I’m all about honesty, so I’ll be the first to admit that I had never pre-washed fabric up until now. I thought it was waaay too time consuming, was tricky, I’d have difficulty with fraying, and mostly because I just wanted to get started on my new project straight away!
I recently posted about volunteering to make NICU premature baby outfits for our local hospital. One of the requirements is that fabric for outfits is prewashed. After reading this, my heart dropped a little bit. I had never prewashed any fabric before, and I quite honestly thought it was a little scary – what if the fabric bled?! what if the fabric frayed?!
After a moment of panic, I did some research about prewashing fabric and found that most people are on either extreme – ALWAYS prewash your fabric, or NEVER prewash your fabric. It seems there is no in between.
Here’s some reasons for pre-washing your fabric;
– Fabric shrinks after washing, so quilts can have a rippled effect due to the change in fabric size after washing.
– Fabric has sizing and chemicals on it after production, which stay on the fabric until it is washed.
– Farbic colours (like reds, pinks, browns) can bled when first washed. It’s best to ‘set’ the colour to the fabric before quilting or sewing, to ensure the colour won’t bleed.
Here’s some reasons against pre-washing your fabric;
– Shrinkage isn’t all bad; it can create a cozy, vintage finish to your quilt.
– Prewashing takes too much time; I just want to get stuck into my new project!
– Fabric sizing works to my advantage; it creates a crisp clean finish when cutting.
The point of this post is to tell you – I’VE SWAPPED SIDES!
This weekend, I pre-washed ALL of my fabric stash, pressed and folded it, and by goly, it’s the best thing I’ve done! Let me tell you the lead up and my reasons for this extreme switch.
1. The fray ain’t all that bad.
Lots of people recommend serging or overlocking the non-selvedge edges to ensure fabric doesn’t fray in the wash. I’ll be honest – I don’t have time for that. After reading online, I found you can pink the edges to avoid fraying. There’s also some talk of cutting triangles from the corners. I didn’t try this, so I can’t comment. I used the pinking method, and honestly, the amount of fray was far less than I originally expected – below is the extent of the fray that I had.
2. Colours bleed, dammit!
You might think that your quilt fabric colour won’t bleed. Let me tell you it probably will, and most likely on the worst possible position on your finished piece. After washing a dark load, I had a number of fabrics get dottings of colour bleed. You can see this below. Imagine if that had’ve happened after I finished my project?! I would be devastated!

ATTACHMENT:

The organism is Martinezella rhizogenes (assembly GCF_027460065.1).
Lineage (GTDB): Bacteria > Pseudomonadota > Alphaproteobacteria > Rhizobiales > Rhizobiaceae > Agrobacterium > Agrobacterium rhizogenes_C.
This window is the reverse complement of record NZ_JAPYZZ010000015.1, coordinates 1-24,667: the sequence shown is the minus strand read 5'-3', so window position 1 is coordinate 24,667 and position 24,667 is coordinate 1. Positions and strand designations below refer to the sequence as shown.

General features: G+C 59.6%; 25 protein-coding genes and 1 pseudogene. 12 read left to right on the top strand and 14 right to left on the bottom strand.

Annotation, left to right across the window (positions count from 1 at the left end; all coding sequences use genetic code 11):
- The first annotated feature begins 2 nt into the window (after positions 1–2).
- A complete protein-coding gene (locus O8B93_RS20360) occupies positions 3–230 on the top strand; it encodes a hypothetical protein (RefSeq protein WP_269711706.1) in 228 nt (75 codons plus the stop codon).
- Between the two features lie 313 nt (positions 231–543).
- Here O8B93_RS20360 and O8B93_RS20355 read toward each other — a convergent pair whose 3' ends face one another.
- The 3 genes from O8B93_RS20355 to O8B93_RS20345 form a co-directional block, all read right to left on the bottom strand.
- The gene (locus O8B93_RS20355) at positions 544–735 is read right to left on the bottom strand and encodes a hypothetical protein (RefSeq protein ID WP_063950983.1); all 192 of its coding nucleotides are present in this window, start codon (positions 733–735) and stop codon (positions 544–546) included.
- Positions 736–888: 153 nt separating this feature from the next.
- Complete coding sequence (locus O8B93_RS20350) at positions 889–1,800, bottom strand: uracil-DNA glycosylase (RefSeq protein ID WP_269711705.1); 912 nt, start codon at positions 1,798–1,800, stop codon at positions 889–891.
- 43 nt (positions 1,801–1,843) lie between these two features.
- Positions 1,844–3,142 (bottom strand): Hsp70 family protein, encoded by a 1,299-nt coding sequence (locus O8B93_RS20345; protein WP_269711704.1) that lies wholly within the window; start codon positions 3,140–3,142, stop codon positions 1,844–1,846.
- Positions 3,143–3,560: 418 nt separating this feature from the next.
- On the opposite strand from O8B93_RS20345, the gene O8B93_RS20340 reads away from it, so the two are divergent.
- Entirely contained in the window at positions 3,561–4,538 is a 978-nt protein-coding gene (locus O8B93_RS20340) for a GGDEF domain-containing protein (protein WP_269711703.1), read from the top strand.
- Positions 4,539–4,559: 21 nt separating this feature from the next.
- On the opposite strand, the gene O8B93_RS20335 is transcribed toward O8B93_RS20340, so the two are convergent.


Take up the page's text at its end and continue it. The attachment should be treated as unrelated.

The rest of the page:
3. The chemicals.
I never noticed it before, but fabric from the shop (at least in Australia), as a definite smell to it. Turns out this is sizing, which helps to keep the fabric in line on the bolt. I have really sensitive skin, so if I was wearing clothing that had sizing on it, I’d probably break out into a rash. For me personally, this is a definite reason to pre-wash fabric.
So, if like me you decide to give pre-washing a go .. Let me give you some tips.
1. Don’t pre-wash your fabric stash all in one go, unless you like a challenge.
That’s what I did, and I got a blister from my pinking shears (pinking all my fabric took me 2 and a half hours).
2. Use cold water in your wash, and delicate cycle.
You could wash your fabric by hand, but we all want to get started on our new projects straight away, so the sooner the better right? So use cold water in your washing machine for your fabrics and put it on a delicate cycle. I found putting my washing machine on a half load was best. In essence, the less room to move in the washing machine, the better for the fabric. Don’t pack it all in so that it can’t move at all, but if it’s a little snug, that’s okay. The cold water helps to set the colour, and it’s better for your electricity bill.
3. Consider using a colour catcher.
I didn’t, and that is probably why about 5 of my fabrics came out with fabric bleeds. I read that putting salt in the wash helped to set the colour also. I added it, and only had a few issues with colour bleeding.
4. Don’t dry your fabric all the way in the dryer.
Pop your fabric in the dryer once it’s washed, and put it on dry until it’s just damp. You don’t want to dry the your fabric all the way, otherwise the dryer might leave permanent crease marks which are hard to get out by pressing. If you don’t have a dryer, air dry inside on a rack. I don’t think air drying outside in the sun is the best idea, as you don’t want your fabric to fade.
5. Wash your fabric as soon as you buy it.
I will definitely be doing this from now on, to avoid washing my fabric all in one go. This is what our house looked like after 4 loads of quilt fabric was done. I spent about 6 hours pressing, folding and organising all my fabric too. Whilst it was definitely worth it, it would be much more manageable to do this only with my new purchases!
To end, if you don’t pre-wash your fabric, all power to you! Like I said, I never used to, and I don’t judge anyone who doesn’t.
The real point of my post is to say to anyone else who is scared by pre-washing their fabric – it’ll be okay! The fray won’t be that bad, and you’ll have lovely, clean, and wonderful smelling fabric in the end.
I think you should definitely pre-wash your fabric if you’re sewing anything for children or if you’d be devastated if something happened to your project at the very end (colour bleed, ripple effect).
I’d love to hear your thoughts on pre-washing your fabric. And just to be clear, there is zero judgement either way. We’re all creators of special wonderful things – that’s all that matters!